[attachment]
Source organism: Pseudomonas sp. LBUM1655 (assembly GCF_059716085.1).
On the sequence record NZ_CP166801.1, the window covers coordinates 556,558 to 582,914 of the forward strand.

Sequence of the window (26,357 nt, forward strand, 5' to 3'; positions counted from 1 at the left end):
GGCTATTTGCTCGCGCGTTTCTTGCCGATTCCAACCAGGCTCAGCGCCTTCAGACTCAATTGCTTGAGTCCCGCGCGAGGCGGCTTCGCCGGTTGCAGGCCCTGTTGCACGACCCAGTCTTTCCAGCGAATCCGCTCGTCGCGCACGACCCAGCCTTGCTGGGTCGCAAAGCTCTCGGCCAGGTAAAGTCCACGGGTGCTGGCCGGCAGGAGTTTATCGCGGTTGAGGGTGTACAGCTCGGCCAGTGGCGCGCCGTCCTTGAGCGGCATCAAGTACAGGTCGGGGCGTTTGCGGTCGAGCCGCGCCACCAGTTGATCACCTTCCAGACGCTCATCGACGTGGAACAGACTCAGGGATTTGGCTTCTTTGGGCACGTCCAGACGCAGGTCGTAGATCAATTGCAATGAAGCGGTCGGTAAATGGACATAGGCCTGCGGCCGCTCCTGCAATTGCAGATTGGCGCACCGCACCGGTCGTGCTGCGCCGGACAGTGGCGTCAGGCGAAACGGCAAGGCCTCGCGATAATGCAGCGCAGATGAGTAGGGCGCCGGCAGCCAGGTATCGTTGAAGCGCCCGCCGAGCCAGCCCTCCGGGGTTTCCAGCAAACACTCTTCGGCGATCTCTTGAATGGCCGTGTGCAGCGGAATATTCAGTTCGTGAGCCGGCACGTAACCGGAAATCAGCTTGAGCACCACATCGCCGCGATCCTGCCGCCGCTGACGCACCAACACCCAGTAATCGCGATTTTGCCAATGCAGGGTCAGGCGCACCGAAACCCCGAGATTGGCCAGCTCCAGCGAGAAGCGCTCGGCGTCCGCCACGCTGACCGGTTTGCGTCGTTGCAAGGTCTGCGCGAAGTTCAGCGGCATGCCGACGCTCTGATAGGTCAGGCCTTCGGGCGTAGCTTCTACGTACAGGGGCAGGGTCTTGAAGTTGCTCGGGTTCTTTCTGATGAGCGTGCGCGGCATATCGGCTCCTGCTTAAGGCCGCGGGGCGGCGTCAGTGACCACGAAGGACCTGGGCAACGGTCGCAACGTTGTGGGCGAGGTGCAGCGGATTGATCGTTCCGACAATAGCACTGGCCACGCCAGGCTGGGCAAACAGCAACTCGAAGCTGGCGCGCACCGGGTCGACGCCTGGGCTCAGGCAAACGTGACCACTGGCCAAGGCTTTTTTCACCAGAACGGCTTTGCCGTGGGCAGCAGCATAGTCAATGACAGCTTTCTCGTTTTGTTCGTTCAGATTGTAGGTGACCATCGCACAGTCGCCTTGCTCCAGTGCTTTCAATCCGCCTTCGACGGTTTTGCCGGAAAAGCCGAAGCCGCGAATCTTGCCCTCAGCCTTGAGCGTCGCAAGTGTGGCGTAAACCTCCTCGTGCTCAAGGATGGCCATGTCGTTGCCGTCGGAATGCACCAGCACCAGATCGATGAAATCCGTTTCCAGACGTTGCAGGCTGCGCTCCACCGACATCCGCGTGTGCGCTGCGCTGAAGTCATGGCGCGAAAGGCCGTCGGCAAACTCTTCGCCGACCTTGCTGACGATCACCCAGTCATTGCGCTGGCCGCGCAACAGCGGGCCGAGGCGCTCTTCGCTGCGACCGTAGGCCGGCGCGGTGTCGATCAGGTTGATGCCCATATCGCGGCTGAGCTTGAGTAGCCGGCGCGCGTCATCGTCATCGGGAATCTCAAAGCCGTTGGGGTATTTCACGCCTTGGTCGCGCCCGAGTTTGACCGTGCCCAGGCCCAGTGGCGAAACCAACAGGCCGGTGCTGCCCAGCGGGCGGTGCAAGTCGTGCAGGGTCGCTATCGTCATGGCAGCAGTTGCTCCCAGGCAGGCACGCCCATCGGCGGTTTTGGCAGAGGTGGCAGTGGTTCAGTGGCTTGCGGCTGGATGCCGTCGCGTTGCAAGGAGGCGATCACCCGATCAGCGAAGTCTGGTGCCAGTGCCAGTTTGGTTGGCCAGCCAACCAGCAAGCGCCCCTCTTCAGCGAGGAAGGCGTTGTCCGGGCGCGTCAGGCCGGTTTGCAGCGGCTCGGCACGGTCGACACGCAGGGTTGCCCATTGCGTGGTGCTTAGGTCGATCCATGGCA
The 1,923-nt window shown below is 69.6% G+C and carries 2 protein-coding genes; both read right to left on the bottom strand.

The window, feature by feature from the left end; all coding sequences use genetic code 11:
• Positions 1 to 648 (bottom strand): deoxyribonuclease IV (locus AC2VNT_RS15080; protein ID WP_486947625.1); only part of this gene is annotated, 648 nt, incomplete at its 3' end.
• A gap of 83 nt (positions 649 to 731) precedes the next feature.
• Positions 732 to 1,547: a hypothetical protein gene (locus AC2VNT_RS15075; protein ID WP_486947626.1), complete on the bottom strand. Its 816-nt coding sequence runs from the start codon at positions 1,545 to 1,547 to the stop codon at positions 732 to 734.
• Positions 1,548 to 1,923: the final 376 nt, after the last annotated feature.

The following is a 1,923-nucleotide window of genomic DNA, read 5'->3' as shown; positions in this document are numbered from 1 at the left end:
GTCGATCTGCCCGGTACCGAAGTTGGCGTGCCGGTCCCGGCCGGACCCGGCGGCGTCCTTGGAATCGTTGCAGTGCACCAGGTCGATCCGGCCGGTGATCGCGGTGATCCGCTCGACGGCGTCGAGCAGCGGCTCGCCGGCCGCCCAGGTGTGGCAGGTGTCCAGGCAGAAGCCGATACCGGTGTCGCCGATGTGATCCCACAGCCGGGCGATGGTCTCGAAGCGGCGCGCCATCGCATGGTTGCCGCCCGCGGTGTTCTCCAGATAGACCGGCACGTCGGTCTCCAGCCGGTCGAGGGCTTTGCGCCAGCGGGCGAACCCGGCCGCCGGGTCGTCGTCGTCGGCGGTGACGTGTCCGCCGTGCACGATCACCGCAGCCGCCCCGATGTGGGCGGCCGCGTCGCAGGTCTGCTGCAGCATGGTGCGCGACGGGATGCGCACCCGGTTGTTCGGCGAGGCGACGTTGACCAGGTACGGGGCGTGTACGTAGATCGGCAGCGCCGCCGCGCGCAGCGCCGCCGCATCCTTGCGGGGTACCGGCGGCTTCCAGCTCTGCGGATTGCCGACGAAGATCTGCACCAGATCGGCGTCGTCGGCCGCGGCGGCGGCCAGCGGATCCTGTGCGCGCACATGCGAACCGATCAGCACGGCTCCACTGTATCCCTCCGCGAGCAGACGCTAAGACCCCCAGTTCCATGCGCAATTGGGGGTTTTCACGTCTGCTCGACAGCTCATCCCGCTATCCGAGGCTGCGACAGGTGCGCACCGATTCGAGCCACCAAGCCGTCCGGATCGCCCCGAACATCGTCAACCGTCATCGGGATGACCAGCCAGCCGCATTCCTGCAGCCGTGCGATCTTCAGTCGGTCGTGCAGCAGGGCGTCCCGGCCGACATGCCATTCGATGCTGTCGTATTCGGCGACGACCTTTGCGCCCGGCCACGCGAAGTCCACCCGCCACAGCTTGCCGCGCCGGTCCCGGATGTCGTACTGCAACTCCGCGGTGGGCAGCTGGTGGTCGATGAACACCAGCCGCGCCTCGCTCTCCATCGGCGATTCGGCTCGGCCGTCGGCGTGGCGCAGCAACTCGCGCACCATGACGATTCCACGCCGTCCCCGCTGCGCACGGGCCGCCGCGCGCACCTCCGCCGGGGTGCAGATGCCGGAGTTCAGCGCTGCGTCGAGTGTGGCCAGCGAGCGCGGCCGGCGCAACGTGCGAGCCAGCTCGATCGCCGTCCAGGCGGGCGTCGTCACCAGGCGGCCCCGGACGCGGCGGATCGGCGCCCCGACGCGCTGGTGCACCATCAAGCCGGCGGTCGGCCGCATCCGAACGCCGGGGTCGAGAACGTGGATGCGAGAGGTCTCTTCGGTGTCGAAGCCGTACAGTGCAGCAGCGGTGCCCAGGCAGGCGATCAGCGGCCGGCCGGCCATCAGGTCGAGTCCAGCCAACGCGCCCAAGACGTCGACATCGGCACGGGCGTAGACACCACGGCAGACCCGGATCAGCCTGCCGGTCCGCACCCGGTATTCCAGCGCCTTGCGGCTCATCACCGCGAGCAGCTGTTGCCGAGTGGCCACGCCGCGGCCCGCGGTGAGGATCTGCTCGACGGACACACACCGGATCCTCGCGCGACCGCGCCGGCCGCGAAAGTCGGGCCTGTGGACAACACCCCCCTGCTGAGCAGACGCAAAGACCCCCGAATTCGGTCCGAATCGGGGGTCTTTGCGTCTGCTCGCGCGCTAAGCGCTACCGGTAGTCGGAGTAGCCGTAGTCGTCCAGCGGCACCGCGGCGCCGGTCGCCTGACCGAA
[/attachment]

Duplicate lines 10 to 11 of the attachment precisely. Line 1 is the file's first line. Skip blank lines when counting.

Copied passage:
• Positions 1,548 to 1,923: the final 376 nt, after the last annotated feature.

The following is a 1,923-nucleotide window of genomic DNA, read 5'->3' as shown; positions in this document are numbered from 1 at the left end: